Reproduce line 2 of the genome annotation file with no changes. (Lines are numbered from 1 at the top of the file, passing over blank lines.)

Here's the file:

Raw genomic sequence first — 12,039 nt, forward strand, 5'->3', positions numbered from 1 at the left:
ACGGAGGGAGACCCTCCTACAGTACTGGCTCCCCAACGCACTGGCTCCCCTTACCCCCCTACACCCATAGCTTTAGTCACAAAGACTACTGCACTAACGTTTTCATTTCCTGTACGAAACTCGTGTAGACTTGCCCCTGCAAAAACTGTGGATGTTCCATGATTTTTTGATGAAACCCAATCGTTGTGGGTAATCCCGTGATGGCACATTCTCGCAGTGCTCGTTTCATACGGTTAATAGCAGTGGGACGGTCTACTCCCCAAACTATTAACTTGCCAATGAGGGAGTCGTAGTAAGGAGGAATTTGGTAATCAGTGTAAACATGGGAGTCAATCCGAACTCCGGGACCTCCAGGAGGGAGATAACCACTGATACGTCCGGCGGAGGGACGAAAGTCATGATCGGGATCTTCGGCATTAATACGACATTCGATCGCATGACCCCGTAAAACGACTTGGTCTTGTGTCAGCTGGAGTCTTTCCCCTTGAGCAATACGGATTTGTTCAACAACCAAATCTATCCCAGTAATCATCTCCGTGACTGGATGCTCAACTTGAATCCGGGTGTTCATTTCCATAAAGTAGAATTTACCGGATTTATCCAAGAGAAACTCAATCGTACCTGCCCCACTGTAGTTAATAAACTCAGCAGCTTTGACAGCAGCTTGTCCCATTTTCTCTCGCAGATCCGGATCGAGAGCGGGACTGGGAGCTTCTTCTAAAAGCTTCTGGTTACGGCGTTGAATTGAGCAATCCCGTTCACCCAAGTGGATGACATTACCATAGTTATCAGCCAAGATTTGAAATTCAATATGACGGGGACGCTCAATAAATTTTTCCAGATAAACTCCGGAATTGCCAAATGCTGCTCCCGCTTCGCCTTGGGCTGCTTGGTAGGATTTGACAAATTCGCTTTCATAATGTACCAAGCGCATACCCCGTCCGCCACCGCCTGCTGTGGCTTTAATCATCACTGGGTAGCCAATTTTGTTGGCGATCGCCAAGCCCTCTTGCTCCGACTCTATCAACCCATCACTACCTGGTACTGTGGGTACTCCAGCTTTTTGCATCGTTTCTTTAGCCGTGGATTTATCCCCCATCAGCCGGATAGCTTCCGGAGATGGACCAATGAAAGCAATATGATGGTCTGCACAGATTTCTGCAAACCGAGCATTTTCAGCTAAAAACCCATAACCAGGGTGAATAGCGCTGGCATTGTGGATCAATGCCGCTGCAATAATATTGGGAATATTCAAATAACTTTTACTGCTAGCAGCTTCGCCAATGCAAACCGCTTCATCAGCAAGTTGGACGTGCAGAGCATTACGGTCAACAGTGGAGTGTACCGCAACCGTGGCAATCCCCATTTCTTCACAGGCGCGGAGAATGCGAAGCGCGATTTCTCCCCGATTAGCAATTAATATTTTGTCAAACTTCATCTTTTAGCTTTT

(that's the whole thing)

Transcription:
ACGGAGGGAGACCCTCCTACAGTACTGGCTCCCCAACGCACTGGCTCCCCTTACCCCCCTACACCCATAGCTTTAGTCACAAAGACTACTGCACTAACGTTTTCATTTCCTGTACGAAACTCGTGTAGACTTGCCCCTGCAAAAACTGTGGATGTTCCATGATTTTTTGATGAAACCCAATCGTTGTGGGTAATCCCGTGATGGCACATTCTCGCAGTGCTCGTTTCATACGGTTAATAGCAGTGGGACGGTCTACTCCCCAAACTATTAACTTGCCAATGAGGGAGTCGTAGTAAGGAGGAATTTGGTAATCAGTGTAAACATGGGAGTCAATCCGAACTCCGGGACCTCCAGGAGGGAGATAACCACTGATACGTCCGGCGGAGGGACGAAAGTCATGATCGGGATCTTCGGCATTAATACGACATTCGATCGCATGACCCCGTAAAACGACTTGGTCTTGTGTCAGCTGGAGTCTTTCCCCTTGAGCAATACGGATTTGTTCAACAACCAAATCTATCCCAGTAATCATCTCCGTGACTGGATGCTCAACTTGAATCCGGGTGTTCATTTCCATAAAGTAGAATTTACCGGATTTATCCAAGAGAAACTCAATCGTACCTGCCCCACTGTAGTTAATAAACTCAGCAGCTTTGACAGCAGCTTGTCCCATTTTCTCTCGCAGATCCGGATCGAGAGCGGGACTGGGAGCTTCTTCTAAAAGCTTCTGGTTACGGCGTTGAATTGAGCAATCCCGTTCACCCAAGTGGATGACATTACCATAGTTATCAGCCAAGATTTGAAATTCAATATGACGGGGACGCTCAATAAATTTTTCCAGATAAACTCCGGAATTGCCAAATGCTGCTCCCGCTTCGCCTTGGGCTGCTTGGTAGGATTTGACAAATTCGCTTTCATAATGTACCAAGCGCATACCCCGTCCGCCACCGCCTGCTGTGGCTTTAATCATCACTGGGTAGCCAATTTTGTTGGCGATCGCCAAGCCCTCTTGCTCCGACTCTATCAACCCATCACTACCTGGTACTGTGGGTACTCCAGCTTTTTGCATCGTTTCTTTAGCCGTGGATTTATCCCCCATCAGCCGGATAGCTTCCGGAGATGGACCAATGAAAGCAATATGATGGTCTGCACAGATTTCTGCAAACCGAGCATTTTCAGCTAAAAACCCATAACCAGGGTGAATAGCGCTGGCATTGTGGATCAATGCCGCTGCAATAATATTGGGAATATTCAAATAACTTTTACTGCTAGCAGCTTCGCCAATGCAAACCGCTTCATCAGCAAGTTGGACGTGCAGAGCATTACGGTCAACAGTGGAGTGTACCGCAACCGTGGCAATCCCCATTTCTTCACAGGCGCGGAGAATGCGAAGCGCGATTTCTCCCCGATTAGCAATTAATATTTTGTCAAACTTCATCTTTTAGCTTTT